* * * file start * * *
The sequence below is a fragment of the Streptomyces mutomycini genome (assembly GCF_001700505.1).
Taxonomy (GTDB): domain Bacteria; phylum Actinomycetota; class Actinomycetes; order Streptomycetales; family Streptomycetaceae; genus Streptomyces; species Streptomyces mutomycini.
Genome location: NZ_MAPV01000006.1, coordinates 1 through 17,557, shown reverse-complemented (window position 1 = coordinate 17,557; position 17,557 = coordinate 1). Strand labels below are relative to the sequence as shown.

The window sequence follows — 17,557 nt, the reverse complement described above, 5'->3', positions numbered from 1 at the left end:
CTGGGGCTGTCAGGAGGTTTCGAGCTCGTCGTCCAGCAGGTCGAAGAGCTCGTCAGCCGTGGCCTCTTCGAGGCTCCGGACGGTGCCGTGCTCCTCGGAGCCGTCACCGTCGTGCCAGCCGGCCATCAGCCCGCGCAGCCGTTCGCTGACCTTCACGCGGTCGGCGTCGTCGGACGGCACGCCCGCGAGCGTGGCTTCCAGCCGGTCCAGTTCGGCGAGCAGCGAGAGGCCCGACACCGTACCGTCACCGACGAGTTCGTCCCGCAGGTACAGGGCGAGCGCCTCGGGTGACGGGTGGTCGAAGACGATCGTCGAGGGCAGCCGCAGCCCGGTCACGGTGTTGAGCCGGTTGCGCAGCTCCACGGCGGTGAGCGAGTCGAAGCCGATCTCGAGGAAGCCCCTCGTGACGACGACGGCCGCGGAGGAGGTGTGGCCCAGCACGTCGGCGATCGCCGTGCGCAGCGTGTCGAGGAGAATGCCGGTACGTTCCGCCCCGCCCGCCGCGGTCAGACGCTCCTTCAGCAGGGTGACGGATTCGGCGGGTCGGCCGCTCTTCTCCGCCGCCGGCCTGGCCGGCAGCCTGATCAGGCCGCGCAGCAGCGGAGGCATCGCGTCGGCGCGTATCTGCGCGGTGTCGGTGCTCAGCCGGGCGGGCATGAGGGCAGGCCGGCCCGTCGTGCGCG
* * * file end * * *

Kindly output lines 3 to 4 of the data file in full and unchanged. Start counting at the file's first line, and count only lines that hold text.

Genome location: NZ_MAPV01000006.1, coordinates 1 through 17,557, shown reverse-complemented (window position 1 = coordinate 17,557; position 17,557 = coordinate 1). Strand labels below are relative to the sequence as shown.

The window sequence follows — 17,557 nt, the reverse complement described above, 5'->3', positions numbered from 1 at the left end: